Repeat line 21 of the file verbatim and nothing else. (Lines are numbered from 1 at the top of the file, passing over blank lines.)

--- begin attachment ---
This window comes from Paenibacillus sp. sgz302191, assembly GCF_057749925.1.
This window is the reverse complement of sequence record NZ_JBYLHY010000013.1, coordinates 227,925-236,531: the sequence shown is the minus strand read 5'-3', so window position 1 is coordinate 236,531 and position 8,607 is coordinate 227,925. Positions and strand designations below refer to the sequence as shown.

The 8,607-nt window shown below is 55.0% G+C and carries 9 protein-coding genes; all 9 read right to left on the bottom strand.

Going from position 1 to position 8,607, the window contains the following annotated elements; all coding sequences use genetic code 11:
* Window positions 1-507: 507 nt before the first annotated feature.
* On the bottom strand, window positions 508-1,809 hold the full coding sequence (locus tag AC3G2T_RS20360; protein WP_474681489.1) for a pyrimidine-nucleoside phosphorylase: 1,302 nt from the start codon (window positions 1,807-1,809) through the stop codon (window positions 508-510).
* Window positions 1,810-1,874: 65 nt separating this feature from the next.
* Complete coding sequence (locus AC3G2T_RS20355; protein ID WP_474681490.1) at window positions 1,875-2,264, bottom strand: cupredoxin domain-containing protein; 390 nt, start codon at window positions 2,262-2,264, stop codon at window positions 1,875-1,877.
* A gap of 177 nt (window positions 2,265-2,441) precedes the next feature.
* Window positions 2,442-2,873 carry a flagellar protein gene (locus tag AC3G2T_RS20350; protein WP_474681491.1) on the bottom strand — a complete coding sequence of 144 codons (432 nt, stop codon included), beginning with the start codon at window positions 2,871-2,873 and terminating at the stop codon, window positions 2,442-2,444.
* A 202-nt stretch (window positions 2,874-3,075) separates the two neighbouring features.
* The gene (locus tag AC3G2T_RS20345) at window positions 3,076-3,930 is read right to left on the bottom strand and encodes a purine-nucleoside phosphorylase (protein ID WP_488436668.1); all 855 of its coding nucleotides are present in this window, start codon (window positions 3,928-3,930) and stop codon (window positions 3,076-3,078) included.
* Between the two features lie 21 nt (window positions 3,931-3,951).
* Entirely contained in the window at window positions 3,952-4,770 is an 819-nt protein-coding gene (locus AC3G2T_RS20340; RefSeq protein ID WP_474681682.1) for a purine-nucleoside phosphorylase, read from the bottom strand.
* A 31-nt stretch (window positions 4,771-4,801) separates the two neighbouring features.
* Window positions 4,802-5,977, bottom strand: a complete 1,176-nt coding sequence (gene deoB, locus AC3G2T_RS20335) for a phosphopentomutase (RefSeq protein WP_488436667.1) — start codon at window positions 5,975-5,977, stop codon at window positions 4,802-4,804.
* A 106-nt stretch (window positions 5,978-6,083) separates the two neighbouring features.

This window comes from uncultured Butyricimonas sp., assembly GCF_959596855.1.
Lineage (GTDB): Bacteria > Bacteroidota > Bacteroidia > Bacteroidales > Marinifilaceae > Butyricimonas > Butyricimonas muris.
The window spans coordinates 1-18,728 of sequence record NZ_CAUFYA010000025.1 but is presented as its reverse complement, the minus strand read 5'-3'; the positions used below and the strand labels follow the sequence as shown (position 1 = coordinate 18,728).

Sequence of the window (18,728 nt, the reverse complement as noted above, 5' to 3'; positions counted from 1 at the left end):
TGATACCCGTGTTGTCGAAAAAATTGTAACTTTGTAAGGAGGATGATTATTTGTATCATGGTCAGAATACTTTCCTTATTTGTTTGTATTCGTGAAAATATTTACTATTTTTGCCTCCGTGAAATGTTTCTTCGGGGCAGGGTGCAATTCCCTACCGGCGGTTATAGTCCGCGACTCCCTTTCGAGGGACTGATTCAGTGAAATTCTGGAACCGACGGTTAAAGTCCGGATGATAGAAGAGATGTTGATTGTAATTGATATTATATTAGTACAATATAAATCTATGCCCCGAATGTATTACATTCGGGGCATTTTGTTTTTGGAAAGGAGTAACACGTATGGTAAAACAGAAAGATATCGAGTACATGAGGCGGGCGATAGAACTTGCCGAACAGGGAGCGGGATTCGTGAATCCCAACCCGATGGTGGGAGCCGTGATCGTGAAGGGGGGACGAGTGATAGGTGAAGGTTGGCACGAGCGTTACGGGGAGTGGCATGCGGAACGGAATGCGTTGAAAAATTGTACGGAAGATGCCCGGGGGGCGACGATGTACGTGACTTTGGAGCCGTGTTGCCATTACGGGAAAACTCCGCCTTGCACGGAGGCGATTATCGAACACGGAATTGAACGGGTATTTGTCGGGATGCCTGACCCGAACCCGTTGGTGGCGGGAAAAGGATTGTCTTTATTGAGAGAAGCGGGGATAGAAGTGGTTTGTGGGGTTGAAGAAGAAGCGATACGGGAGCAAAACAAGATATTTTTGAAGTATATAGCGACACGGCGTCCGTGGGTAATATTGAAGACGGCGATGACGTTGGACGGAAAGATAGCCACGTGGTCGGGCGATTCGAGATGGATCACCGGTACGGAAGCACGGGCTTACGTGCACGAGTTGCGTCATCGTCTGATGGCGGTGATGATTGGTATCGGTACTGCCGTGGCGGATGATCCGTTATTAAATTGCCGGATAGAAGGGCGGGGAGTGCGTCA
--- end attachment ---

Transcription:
Sequence of the window (18,728 nt, the reverse complement as noted above, 5' to 3'; positions counted from 1 at the left end):